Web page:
One of the curious issues with sequels is that the people who make them don't always seem to remember - or acknowledge - the details from the original films. This has created some frustrating cases in which characters essentially forget they can do things over the course of a franchise. You don't always recognize this at the time. It's something that generally becomes apparent with second or third viewings. But once you identify one of these inconsistencies, you can never unsee it.
Sometimes a cinematic superhero forgets one of the special powers that previously gave them an important leg up during a fight. Other times, a character is depicted as having a distinct skill that's strangely ignored when another situation arises in which it might be useful. Not all of these are unforgivable. In the mildest cases, they're more amusing than anything. The most blatant examples, though, completely change how you think about the protagonists. After all, a character who forgets about their powers just comes off looking foolish.
Vote up the sequels that most egregiously ignore their predecessors.
- 1Photo: DreamWorks Pictures
The most surprising moment in Transformers: Revenge of the Fallen comes when Alice (Isabel Lucas) tries to seduce Sam (Shia LaBeouf), only to be caught by his girlfriend Mikaela (Megan Fox). During the scene, Alice reveals herself to be a Decepticon in disguise. She looks human, but she's got a mechanical tail and tongue. It shows that the evil Transformers are capable of turning into more than cars and soda machines - they can transform into actual people.
That's a game-changing revelation, yet one that is never repeated in any of the subsequent Transformers pictures. If the Decepticons really want to carry out their nefarious schemes, infiltrating society by disguising themselves as human beings would seem to be a great way of doing it. Instead, they weirdly ignore this advantage.1,357167Does this shame the original?
- Photo: 20th Century Fox
There's a scene in the first X-Men movie in which Mystique disguises herself as Storm in an effort to fool Wolverine. As she walks into the room, he begins sniffing. They converse, and then he suddenly whips out his claws and plunges them into her midsection. The sniffing suddenly makes sense. He could smell that it was Mystique!
Flash forward to X2: X-Men United. This time, Mystique disguises herself as Jean Grey and attempts to seduce Wolverine. He falls for it, until he feels the scar on her back. Seemingly, Wolverine forgot he has the ability to detect her scent. Presumably, she doesn't smell any different, so his failure to identify her the same way twice seems inconsistent.812214Does this shame the original?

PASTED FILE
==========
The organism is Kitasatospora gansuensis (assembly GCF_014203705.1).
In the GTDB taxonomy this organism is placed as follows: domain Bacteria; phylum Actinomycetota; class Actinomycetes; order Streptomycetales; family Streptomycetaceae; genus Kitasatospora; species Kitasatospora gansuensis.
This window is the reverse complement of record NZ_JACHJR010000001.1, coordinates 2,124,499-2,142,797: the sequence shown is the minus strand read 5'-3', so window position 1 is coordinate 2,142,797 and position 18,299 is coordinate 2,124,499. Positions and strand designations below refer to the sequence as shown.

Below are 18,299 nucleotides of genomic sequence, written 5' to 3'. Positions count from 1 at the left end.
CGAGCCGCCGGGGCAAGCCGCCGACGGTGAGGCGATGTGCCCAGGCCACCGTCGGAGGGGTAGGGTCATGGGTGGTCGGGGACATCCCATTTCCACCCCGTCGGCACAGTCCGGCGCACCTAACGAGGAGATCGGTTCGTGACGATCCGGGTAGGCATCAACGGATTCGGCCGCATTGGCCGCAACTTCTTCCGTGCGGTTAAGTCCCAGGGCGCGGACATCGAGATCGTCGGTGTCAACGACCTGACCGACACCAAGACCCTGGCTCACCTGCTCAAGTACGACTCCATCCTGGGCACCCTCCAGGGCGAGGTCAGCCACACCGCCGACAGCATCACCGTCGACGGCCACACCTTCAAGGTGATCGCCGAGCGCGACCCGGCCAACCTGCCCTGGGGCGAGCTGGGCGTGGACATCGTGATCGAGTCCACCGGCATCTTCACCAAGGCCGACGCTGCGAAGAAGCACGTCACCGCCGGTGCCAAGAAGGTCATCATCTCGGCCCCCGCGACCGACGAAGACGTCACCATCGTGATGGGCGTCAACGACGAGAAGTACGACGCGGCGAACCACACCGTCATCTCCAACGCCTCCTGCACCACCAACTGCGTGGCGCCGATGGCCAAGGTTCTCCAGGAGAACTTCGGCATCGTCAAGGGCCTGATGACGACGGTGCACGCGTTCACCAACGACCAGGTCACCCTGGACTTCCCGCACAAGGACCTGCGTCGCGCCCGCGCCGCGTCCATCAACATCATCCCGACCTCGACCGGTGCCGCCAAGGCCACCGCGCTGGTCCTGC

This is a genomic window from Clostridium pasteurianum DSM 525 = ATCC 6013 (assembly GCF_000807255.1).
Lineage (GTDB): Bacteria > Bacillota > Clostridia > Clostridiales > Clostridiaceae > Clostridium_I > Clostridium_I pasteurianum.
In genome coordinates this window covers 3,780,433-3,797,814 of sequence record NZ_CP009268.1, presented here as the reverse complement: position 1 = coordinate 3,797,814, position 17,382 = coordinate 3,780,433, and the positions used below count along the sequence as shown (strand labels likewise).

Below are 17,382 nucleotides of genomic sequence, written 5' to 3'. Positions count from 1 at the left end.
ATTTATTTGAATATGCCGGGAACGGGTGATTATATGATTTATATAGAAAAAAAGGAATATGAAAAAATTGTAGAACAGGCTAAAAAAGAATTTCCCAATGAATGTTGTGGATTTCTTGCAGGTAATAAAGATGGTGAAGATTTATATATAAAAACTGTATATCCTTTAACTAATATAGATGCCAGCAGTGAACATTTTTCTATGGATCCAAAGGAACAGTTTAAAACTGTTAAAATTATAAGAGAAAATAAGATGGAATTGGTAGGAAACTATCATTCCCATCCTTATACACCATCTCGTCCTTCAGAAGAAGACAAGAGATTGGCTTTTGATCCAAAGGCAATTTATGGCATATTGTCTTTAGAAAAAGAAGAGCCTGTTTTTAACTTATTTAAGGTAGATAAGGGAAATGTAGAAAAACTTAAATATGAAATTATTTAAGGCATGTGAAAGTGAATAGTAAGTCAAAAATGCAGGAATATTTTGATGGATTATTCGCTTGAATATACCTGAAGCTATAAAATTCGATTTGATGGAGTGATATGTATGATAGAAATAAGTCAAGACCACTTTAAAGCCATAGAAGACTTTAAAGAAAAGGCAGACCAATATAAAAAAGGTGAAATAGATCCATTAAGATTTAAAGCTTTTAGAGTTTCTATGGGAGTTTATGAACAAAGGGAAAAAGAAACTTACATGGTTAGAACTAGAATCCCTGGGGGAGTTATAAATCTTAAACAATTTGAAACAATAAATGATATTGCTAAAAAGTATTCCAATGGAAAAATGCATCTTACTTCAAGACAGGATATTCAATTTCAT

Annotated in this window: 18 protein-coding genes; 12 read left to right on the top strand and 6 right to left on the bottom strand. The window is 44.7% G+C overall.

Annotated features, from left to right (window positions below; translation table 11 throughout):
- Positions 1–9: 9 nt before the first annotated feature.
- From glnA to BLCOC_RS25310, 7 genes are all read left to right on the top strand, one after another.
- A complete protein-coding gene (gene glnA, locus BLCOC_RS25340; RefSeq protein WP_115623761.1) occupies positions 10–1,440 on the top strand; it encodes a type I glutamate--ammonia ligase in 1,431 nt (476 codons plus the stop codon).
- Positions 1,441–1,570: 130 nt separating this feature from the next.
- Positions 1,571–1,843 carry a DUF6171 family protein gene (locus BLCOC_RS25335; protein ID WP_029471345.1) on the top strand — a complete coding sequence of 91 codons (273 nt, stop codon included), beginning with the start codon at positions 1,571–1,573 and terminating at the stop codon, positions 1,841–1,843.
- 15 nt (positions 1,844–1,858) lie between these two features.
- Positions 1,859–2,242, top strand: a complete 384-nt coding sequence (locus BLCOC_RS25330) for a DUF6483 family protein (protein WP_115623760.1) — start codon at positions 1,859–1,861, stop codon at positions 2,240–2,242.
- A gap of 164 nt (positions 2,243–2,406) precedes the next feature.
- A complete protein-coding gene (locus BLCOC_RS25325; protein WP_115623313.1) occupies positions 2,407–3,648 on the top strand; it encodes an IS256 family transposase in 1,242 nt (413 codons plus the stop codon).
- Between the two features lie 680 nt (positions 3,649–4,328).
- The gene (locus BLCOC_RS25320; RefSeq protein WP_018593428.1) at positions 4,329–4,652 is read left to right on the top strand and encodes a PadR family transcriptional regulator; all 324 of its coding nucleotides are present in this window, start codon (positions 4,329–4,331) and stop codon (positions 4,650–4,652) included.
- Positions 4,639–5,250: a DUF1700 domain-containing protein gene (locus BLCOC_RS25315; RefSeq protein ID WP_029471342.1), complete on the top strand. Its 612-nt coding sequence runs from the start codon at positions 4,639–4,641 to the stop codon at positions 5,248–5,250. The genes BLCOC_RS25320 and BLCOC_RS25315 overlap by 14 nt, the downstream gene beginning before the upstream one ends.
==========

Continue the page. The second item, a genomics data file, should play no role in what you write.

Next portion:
- Photo: 20th Century Fox
This is a blink-and-you'll-miss-it moment, but seven minutes into Star Wars: Episode I - The Phantom Menace, Obi-Wan and Qui-Gon find themselves face-to-face with several Droidekas. They escape by speed-running out of range as the Droidekas try to blast them with lasers. This Force ability allows them to move like the Flash or Sonic the Hedgehog. The Jedi disappear in a blur of motion.
Again, that's in the first seven minutes of the prequel trilogy, which is to say before all the action and drama really starts. Thanks to Darth Maul, we know why Qui-Gon never uses the speed-running ability again. Why Obi-Wan doesn't rely on it elsewhere in the trilogy is more of a mystery. Had he not forgotten this particular tool was in his box, preventing Anakin Skywalker from becoming Darth Vader might have been a lot easier. And faster.607145Does this shame the original?
- Photo: Columbia Pictures
Ghostbusters II opens with the words "FIVE YEARS LATER," and it's astonishing how much the city of New York has forgotten in that time. When we meet back up with Peter Venkman and his cohorts, they're out of business, having been sued for property damage incurred in their line of work. After getting back into the game, they're hauled in and tried in court. The presiding judge calls them "charlatans" and sentences them to 18 months in jail at Rikers Island. Later in the movie, the mayor's assistant has them committed to a psychiatric hospital.
Apparently, no one in New York remembers how the Ghostbusters took down that gigantic marshmallow man that tried to wipe out the Big Apple. In fact, it's almost like everyone has forgotten that these guys saved not only the city, but probably the entire world. This convenient neglect of their accomplishments in the original film seems designed to make the characters prove their worth once again, even though logically it's already been proven beyond a doubt.778244Does this shame the original?